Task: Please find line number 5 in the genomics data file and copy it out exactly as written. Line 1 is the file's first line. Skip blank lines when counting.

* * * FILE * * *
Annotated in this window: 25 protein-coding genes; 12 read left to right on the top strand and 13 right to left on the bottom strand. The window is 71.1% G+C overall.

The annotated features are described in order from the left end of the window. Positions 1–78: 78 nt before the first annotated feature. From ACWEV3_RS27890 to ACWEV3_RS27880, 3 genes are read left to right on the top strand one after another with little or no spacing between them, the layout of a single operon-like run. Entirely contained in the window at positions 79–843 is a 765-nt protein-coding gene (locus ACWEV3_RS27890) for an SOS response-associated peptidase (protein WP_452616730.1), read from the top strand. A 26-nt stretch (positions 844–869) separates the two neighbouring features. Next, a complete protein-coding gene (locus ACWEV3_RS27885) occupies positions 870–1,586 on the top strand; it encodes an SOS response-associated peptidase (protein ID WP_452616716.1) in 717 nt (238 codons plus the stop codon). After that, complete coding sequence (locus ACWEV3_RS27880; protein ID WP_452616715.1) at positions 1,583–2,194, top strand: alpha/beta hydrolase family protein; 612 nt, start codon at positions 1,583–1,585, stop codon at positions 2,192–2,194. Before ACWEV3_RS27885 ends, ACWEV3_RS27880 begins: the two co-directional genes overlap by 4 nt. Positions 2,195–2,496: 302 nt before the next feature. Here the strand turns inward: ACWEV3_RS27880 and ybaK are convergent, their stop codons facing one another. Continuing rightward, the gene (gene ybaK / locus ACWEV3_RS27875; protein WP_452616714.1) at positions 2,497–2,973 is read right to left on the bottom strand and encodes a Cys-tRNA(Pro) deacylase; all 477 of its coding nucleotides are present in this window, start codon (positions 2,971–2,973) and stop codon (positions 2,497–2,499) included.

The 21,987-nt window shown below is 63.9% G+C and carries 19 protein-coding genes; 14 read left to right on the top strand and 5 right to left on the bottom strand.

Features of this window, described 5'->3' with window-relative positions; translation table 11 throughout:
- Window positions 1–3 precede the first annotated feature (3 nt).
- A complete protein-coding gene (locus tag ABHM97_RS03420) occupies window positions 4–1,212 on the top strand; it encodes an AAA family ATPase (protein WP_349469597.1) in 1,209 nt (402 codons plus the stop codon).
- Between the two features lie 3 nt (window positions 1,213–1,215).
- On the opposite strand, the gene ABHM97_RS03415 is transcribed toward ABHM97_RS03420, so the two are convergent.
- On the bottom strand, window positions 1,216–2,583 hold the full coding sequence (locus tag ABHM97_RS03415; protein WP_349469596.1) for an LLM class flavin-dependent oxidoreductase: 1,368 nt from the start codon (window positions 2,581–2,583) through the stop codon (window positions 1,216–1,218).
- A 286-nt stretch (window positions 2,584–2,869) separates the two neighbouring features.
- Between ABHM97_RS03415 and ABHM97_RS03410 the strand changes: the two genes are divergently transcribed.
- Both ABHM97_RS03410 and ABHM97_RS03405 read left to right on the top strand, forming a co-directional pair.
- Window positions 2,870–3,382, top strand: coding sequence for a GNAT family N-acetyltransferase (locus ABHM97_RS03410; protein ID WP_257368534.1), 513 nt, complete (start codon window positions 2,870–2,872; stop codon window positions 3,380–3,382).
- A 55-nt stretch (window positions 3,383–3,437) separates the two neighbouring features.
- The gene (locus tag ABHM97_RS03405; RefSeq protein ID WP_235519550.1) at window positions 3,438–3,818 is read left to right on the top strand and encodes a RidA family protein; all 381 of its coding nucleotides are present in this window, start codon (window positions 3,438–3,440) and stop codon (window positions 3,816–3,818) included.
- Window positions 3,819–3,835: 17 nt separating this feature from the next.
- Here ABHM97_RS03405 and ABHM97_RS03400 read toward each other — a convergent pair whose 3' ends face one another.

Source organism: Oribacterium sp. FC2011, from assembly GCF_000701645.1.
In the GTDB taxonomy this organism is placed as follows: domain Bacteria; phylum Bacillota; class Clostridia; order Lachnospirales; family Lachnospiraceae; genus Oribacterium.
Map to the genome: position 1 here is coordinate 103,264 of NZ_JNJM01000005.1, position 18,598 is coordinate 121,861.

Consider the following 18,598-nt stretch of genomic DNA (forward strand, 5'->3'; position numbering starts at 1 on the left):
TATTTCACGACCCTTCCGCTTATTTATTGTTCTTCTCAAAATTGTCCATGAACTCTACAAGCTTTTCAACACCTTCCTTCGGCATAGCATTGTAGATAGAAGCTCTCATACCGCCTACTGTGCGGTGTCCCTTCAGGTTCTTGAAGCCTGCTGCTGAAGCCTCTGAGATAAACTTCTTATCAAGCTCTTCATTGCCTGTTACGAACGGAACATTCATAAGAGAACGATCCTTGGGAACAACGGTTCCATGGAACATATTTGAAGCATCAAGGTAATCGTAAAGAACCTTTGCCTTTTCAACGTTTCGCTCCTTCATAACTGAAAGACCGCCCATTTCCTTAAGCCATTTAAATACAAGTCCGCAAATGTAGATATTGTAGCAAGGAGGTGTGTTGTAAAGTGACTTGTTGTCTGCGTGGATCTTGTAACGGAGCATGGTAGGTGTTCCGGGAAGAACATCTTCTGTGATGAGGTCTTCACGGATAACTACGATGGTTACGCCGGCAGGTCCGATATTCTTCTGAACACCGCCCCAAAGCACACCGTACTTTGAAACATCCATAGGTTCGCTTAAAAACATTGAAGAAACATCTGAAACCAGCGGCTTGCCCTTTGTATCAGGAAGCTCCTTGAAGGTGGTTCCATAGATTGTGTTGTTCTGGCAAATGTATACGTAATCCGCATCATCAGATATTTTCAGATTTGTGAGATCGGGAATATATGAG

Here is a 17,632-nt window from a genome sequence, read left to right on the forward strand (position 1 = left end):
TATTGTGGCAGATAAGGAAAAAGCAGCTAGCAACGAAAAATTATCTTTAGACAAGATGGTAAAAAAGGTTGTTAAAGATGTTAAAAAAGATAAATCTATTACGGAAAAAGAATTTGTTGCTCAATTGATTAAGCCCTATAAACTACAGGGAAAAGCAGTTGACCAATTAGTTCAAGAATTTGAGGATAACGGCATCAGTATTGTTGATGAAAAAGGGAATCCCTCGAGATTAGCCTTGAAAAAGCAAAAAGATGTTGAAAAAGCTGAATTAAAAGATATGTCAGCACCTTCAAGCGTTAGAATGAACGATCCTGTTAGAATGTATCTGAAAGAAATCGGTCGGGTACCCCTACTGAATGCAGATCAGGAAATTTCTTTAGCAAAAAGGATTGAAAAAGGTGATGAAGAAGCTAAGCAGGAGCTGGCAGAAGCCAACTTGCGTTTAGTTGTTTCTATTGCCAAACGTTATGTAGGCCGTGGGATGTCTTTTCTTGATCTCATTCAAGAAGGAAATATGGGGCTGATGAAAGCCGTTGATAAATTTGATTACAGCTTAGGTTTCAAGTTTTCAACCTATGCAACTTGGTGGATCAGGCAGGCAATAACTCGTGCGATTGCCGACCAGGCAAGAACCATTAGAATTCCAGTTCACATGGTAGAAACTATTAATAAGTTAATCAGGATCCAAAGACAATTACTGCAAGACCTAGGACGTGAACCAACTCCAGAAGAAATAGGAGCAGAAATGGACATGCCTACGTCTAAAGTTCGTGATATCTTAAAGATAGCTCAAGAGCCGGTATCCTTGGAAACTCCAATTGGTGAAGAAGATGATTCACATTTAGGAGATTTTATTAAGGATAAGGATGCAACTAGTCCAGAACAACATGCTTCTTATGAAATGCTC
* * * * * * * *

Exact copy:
- Window positions 1–3 precede the first annotated feature (3 nt).